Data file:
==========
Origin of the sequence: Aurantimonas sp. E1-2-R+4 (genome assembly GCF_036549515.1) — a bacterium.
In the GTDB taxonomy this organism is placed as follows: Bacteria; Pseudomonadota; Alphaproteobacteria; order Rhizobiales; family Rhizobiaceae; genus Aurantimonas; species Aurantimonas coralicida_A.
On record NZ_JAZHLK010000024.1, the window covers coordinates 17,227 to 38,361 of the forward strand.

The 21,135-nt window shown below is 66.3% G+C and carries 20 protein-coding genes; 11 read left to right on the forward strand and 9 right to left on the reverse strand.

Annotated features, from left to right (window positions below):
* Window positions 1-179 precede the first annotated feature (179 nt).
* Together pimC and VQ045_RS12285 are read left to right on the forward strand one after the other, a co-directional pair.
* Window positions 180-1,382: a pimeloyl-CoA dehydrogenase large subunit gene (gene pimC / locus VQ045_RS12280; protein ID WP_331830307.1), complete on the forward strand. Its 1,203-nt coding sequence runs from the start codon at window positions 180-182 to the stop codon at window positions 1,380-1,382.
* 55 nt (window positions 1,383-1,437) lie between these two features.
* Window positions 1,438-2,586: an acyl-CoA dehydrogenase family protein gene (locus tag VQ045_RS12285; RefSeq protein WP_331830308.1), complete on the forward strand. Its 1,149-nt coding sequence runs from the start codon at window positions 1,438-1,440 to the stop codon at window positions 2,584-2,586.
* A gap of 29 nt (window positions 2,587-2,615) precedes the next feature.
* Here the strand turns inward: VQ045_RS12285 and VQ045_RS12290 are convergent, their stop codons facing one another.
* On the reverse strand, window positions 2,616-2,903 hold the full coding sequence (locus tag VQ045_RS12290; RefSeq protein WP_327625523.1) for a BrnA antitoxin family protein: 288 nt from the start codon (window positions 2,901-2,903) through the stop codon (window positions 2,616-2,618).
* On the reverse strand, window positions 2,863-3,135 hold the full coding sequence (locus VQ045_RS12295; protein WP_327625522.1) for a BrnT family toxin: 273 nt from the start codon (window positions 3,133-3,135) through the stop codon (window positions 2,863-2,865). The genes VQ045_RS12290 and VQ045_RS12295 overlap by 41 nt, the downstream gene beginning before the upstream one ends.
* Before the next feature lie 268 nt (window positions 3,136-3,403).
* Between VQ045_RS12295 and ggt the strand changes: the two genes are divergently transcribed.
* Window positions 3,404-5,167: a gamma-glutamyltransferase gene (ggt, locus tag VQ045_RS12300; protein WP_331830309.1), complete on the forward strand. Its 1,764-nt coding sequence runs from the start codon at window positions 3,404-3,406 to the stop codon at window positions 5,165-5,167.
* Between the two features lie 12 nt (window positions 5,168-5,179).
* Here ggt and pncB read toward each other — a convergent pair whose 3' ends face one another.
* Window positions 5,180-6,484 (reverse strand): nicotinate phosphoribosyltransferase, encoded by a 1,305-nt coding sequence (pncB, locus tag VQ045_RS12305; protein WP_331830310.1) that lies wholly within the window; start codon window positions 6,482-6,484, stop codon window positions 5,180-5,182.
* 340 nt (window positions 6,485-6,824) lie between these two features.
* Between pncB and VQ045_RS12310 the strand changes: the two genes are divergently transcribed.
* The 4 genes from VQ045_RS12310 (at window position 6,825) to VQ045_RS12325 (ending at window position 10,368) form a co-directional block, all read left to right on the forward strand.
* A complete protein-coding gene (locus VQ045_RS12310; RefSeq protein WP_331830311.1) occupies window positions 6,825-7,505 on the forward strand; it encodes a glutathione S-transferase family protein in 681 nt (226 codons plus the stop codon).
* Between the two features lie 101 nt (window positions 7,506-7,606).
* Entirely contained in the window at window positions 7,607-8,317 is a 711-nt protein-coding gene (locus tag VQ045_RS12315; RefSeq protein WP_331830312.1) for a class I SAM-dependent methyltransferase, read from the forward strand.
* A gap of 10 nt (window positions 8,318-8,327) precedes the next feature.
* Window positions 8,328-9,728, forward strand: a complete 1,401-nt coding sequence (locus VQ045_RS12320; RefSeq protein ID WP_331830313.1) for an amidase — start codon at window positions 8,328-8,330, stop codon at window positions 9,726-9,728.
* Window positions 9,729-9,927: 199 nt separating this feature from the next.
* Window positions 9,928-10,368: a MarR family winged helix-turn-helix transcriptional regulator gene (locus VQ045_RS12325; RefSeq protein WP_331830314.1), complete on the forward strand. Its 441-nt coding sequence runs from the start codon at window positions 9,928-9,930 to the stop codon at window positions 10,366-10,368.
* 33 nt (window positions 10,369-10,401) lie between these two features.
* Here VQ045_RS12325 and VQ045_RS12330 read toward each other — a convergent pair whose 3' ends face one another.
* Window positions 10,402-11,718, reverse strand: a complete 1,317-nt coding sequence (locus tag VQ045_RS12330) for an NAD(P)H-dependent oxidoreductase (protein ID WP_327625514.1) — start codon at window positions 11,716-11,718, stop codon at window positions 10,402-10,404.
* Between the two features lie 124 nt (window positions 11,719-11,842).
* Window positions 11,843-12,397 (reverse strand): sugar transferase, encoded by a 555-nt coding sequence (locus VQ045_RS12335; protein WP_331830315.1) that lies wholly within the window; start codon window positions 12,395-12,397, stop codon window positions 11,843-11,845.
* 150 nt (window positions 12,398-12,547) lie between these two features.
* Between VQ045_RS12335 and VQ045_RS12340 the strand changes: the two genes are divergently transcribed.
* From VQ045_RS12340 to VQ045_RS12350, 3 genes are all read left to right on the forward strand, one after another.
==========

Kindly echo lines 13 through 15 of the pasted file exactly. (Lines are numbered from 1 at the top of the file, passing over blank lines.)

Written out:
* On the reverse strand, window positions 2,616-2,903 hold the full coding sequence (locus tag VQ045_RS12290; RefSeq protein WP_327625523.1) for a BrnA antitoxin family protein: 288 nt from the start codon (window positions 2,901-2,903) through the stop codon (window positions 2,616-2,618).
* On the reverse strand, window positions 2,863-3,135 hold the full coding sequence (locus VQ045_RS12295; protein WP_327625522.1) for a BrnT family toxin: 273 nt from the start codon (window positions 3,133-3,135) through the stop codon (window positions 2,863-2,865). The genes VQ045_RS12290 and VQ045_RS12295 overlap by 41 nt, the downstream gene beginning before the upstream one ends.
* Before the next feature lie 268 nt (window positions 3,136-3,403).